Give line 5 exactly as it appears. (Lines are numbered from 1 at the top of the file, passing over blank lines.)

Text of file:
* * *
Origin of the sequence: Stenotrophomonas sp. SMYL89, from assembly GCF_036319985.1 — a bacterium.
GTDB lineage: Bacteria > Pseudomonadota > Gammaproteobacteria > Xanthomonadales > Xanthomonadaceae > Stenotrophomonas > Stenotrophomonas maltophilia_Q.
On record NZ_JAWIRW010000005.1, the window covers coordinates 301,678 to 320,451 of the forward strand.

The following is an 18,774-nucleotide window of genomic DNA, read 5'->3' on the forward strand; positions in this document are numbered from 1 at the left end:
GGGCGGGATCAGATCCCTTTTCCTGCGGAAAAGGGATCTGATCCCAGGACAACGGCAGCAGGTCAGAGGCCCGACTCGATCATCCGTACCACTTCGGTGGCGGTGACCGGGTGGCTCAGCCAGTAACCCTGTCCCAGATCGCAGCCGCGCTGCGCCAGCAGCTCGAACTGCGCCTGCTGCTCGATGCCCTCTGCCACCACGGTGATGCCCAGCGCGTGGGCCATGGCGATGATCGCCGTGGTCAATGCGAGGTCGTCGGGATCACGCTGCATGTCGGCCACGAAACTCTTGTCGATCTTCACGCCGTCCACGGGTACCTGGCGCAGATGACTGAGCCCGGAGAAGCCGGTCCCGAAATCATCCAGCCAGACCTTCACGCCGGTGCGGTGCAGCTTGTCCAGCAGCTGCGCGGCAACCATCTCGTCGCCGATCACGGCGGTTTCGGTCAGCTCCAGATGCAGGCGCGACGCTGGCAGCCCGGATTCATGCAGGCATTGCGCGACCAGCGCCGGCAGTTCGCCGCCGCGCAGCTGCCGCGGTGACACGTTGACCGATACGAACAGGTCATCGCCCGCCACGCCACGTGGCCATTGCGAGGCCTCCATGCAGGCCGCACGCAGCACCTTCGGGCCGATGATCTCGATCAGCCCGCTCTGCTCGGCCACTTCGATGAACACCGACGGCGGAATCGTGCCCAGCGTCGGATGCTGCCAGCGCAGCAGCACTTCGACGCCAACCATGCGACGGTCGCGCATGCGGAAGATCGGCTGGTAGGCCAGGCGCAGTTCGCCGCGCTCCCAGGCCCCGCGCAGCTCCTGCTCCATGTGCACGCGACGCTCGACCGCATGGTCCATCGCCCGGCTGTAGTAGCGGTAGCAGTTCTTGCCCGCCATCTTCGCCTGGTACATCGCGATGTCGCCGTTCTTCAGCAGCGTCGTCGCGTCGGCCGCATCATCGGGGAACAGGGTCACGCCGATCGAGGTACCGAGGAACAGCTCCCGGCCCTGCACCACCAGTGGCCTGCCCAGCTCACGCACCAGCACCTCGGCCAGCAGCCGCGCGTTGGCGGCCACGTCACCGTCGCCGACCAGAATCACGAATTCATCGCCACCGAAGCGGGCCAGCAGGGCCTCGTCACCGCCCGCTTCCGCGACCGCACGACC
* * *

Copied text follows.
GGGCGGGATCAGATCCCTTTTCCTGCGGAAAAGGGATCTGATCCCAGGACAACGGCAGCAGGTCAGAGGCCCGACTCGATCATCCGTACCACTTCGGTGGCGGTGACCGGGTGGCTCAGCCAGTAACCCTGTCCCAGATCGCAGCCGCGCTGCGCCAGCAGCTCGAACTGCGCCTGCTGCTCGATGCCCTCTGCCACCACGGTGATGCCCAGCGCGTGGGCCATGGCGATGATCGCCGTGGTCAATGCGAGGTCGTCGGGATCACGCTGCATGTCGGCCACGAAACTCTTGTCGATCTTCACGCCGTCCACGGGTACCTGGCGCAGATGACTGAGCCCGGAGAAGCCGGTCCCGAAATCATCCAGCCAGACCTTCACGCCGGTGCGGTGCAGCTTGTCCAGCAGCTGCGCGGCAACCATCTCGTCGCCGATCACGGCGGTTTCGGTCAGCTCCAGATGCAGGCGCGACGCTGGCAGCCCGGATTCATGCAGGCATTGCGCGACCAGCGCCGGCAGTTCGCCGCCGCGCAGCTGCCGCGGTGACACGTTGACCGATACGAACAGGTCATCGCCCGCCACGCCACGTGGCCATTGCGAGGCCTCCATGCAGGCCGCACGCAGCACCTTCGGGCCGATGATCTCGATCAGCCCGCTCTGCTCGGCCACTTCGATGAACACCGACGGCGGAATCGTGCCCAGCGTCGGATGCTGCCAGCGCAGCAGCACTTCGACGCCAACCATGCGACGGTCGCGCATGCGGAAGATCGGCTGGTAGGCCAGGCGCAGTTCGCCGCGCTCCCAGGCCCCGCGCAGCTCCTGCTCCATGTGCACGCGACGCTCGACCGCATGGTCCATCGCCCGGCTGTAGTAGCGGTAGCAGTTCTTGCCCGCCATCTTCGCCTGGTACATCGCGATGTCGCCGTTCTTCAGCAGCGTCGTCGCGTCGGCCGCATCATCGGGGAACAGGGTCACGCCGATCGAGGTACCGAGGAACAGCTCCCGGCCCTGCACCACCAGTGGCCTGCCCAGCTCACGCACCAGCACCTCGGCCAGCAGCCGCGCGTTGGCGGCCACGTCACCGTCGCCGACCAGAATCACGAATTCATCGCCACCGAAGCGGGCCAGCAGGGCCTCGTCACCGCCCGCTTCCGCGACCGCACGACC